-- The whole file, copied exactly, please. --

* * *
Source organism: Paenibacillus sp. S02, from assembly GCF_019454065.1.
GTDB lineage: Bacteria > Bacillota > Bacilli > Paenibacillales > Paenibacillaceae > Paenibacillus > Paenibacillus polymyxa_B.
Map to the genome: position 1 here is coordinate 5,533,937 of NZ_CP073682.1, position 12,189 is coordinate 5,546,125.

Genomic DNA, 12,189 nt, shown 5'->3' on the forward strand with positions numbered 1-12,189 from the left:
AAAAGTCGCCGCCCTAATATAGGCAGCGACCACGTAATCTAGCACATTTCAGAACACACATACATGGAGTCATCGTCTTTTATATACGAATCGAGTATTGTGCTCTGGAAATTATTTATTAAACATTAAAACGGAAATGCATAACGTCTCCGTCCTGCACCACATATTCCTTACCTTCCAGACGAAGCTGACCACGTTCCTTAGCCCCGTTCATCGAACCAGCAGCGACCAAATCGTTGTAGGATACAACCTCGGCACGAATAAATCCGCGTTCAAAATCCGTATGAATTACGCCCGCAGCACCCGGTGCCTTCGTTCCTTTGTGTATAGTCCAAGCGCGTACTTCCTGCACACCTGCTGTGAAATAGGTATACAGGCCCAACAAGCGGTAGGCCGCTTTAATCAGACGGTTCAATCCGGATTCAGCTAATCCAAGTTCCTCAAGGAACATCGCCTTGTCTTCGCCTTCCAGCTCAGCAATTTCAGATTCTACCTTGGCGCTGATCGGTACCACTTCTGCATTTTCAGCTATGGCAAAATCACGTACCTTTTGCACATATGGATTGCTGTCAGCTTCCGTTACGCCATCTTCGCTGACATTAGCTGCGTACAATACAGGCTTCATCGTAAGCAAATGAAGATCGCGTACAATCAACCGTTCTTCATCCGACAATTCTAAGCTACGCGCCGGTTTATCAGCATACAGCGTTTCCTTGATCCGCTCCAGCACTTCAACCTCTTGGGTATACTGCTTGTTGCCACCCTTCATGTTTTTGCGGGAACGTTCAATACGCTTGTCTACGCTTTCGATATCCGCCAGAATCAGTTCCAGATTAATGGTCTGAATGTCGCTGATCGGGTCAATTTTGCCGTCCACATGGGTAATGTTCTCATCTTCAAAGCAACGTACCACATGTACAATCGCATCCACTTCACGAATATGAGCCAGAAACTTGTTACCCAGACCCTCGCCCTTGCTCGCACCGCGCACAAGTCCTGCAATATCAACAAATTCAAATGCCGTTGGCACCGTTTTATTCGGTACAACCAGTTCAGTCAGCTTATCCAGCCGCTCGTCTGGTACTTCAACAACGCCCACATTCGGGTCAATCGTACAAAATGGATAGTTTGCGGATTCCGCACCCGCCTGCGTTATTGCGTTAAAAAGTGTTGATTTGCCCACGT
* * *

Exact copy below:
Source organism: Paenibacillus sp. S02, from assembly GCF_019454065.1.
GTDB lineage: Bacteria > Bacillota > Bacilli > Paenibacillales > Paenibacillaceae > Paenibacillus > Paenibacillus polymyxa_B.
Map to the genome: position 1 here is coordinate 5,533,937 of NZ_CP073682.1, position 12,189 is coordinate 5,546,125.

Genomic DNA, 12,189 nt, shown 5'->3' on the forward strand with positions numbered 1-12,189 from the left:
AAAAGTCGCCGCCCTAATATAGGCAGCGACCACGTAATCTAGCACATTTCAGAACACACATACATGGAGTCATCGTCTTTTATATACGAATCGAGTATTGTGCTCTGGAAATTATTTATTAAACATTAAAACGGAAATGCATAACGTCTCCGTCCTGCACCACATATTCCTTACCTTCCAGACGAAGCTGACCACGTTCCTTAGCCCCGTTCATCGAACCAGCAGCGACCAAATCGTTGTAGGATACAACCTCGGCACGAATAAATCCGCGTTCAAAATCCGTATGAATTACGCCCGCAGCACCCGGTGCCTTCGTTCCTTTGTGTATAGTCCAAGCGCGTACTTCCTGCACACCTGCTGTGAAATAGGTATACAGGCCCAACAAGCGGTAGGCCGCTTTAATCAGACGGTTCAATCCGGATTCAGCTAATCCAAGTTCCTCAAGGAACATCGCCTTGTCTTCGCCTTCCAGCTCAGCAATTTCAGATTCTACCTTGGCGCTGATCGGTACCACTTCTGCATTTTCAGCTATGGCAAAATCACGTACCTTTTGCACATATGGATTGCTGTCAGCTTCCGTTACGCCATCTTCGCTGACATTAGCTGCGTACAATACAGGCTTCATCGTAAGCAAATGAAGATCGCGTACAATCAACCGTTCTTCATCCGACAATTCTAAGCTACGCGCCGGTTTATCAGCATACAGCGTTTCCTTGATCCGCTCCAGCACTTCAACCTCTTGGGTATACTGCTTGTTGCCACCCTTCATGTTTTTGCGGGAACGTTCAATACGCTTGTCTACGCTTTCGATATCCGCCAGAATCAGTTCCAGATTAATGGTCTGAATGTCGCTGATCGGGTCAATTTTGCCGTCCACATGGGTAATGTTCTCATCTTCAAAGCAACGTACCACATGTACAATCGCATCCACTTCACGAATATGAGCCAGAAACTTGTTACCCAGACCCTCGCCCTTGCTCGCACCGCGCACAAGTCCTGCAATATCAACAAATTCAAATGCCGTTGGCACCGTTTTATTCGGTACAACCAGTTCAGTCAGCTTATCCAGCCGCTCGTCTGGTACTTCAACAACGCCCACATTCGGGTCAATCGTACAAAATGGATAGTTTGCGGATTCCGCACCCGCCTGCGTTATTGCGTTAAAAAGTGTTGATTTGCCCACGT